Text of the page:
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A new study by Dutch scientists finds that the wealthier we get, the more food becomes wasted. Linking throwing out food to affluence, the researchers highlight the challenges that lie ahead for combating one of the biggest environmental issues in the world – food waste. Especially in Asia where nations are undergoing rapid urbanisation, development and middle-class population growth, the food waste problem will likely undergo an “explosion” if left unchecked.
Dutch scientists at the Wageningen University in the Netherlands have published their findings linking affluence to food waste in the peer-reviewed journal PLOS ONE. Researchers found that once people spend over US$6.70 a day, their food waste increases sharply.
Rather than relying on often misleading surveys about household food waste, the researchers modelled how much people were eating based on their bodyweight and activity, and compared average food consumption figures from the World Health Organisation (WHO) to the average consumer affluence according to data from the World Bank.
Although a daily expenditure of US$6.70 might not appear very high, half of Asia Pacific and Africa are currently below that threshold – meaning that as affluence begins to increase in developing nations, global food waste will rise sharply. According to the study’s data, countries such as Indonesia and the Philippines are currently close to the threshold of a food waste “explosion”.
“Rich countries have the disease of food waste. They need a cure, but currently growing countries will get the problem of food waste and they need prevention,” said applied economist and researcher Dr Monika van den Bos Verma.
Prior to this study, there had been little investigation into the cause of food waste. While the United Nations Food and Agriculture Organisation (FAO) estimates that globally, a third of food produced for human consumption gets discarded, relatively few studies have been focused on why so much food is being wasted at the consumer level. Dr van den Bos Verma and her colleagues hypothesise that as people become richer, they begin to value food less because it becomes cheaper for them to purchase.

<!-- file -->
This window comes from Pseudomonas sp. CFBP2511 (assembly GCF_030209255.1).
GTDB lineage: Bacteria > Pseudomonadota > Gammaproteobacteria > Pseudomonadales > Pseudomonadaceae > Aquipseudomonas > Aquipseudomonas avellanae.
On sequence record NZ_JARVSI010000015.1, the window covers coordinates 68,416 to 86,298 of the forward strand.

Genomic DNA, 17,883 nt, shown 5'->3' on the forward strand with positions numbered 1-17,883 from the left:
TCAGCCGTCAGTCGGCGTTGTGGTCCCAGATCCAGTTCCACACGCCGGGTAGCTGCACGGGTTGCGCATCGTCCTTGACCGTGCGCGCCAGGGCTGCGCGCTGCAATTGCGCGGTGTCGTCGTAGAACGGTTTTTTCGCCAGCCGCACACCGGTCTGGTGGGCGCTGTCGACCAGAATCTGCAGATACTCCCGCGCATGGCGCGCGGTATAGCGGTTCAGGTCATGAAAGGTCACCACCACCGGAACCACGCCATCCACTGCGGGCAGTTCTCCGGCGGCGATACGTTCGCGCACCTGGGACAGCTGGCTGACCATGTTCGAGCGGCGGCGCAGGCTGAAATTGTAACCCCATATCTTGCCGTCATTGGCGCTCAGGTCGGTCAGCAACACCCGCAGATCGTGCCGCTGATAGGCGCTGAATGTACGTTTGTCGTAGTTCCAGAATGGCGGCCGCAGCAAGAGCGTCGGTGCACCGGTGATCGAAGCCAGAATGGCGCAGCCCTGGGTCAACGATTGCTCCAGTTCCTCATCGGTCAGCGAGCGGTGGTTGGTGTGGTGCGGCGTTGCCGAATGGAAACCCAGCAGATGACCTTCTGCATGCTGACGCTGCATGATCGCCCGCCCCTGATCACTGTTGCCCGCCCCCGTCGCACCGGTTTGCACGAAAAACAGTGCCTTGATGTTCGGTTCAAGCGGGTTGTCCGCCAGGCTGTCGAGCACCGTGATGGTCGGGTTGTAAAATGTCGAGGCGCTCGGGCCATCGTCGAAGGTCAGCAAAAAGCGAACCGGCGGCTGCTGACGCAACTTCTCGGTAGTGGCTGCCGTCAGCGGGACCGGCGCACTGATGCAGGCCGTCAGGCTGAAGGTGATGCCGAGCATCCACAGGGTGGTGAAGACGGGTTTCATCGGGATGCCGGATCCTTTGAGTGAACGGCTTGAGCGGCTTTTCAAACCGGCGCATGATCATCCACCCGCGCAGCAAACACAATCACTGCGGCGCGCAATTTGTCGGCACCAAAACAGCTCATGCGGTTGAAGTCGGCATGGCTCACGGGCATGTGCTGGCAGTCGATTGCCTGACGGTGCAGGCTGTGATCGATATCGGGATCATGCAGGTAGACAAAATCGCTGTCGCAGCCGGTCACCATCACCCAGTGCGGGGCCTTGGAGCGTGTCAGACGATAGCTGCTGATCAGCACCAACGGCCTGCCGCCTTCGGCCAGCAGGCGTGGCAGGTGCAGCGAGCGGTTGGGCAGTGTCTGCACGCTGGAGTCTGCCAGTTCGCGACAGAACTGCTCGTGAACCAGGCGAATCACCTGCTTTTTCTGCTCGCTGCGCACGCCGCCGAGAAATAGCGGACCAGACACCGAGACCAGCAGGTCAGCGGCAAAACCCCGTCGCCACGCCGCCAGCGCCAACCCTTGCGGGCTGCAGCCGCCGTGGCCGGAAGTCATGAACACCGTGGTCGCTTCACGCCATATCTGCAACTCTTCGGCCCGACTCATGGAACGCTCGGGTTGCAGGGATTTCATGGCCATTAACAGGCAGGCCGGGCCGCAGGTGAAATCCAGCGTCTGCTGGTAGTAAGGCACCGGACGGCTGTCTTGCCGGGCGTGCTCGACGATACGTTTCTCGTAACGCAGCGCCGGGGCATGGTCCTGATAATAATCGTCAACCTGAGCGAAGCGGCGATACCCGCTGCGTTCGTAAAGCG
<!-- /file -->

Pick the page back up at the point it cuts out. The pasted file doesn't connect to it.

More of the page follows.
“Currently in rich countries, you only spend 10% of your income or even less on food,” Dr van den Bos Verma said.
The study highlights the inevitable environmental challenges that lie ahead for combating global food waste as developing nations grow. For now, more food waste occurs in the production end rather than in the consumption end in developing nations, but this will likely change in the near future. Shifts are already occurring in Asia, where a third of households waste 1 to 2 plates of food per week, with the wealthiest countries such as China and major urban cities like Singapore and Hong Kong contributing the most food waste.
As a whole, Asia is already generating over half of the world’s food waste, and this trend will lead to cascading impacts for food security, health and the climate crisis. Discarded food compounds the issues of everyday hunger and malnutrition at one end, whilst escalating chronic health problems such as obesity and diabetes on the other. In addition to being responsible for 10% of global carbon emissions, wasted food often gets sent to overflowing landfills as well as incineration sites, a process releasing even more greenhouse gases driving the climate crisis. This in turn will bring about unpredictable weather patterns threatening food security.
Despite the bleak outlook, action can be taken before it is too late. According to a previous study published in Nature Climate Change, rich countries can take the lead – they found that if just 20% of advanced economies adopted a plant-based diet and eliminated food waste, it would lead to a significant reduction in global emissions.
A number of startups are also coming up with solutions in Asia. Singapore’s Lumitics, for instance, has created a smart food waste tracker called Insight that uses sensor technology and image recognition to identify types of food thrown away in commercial kitchens. This would allow the hospitality and F&B industry target waste reduction strategically. Another firm in Japan, Sagamiya Foods is exploring the use of weather data to reduce food waste at source to predict consumer demand and reduce surplus production.
Lead image courtesy of Shutterstock.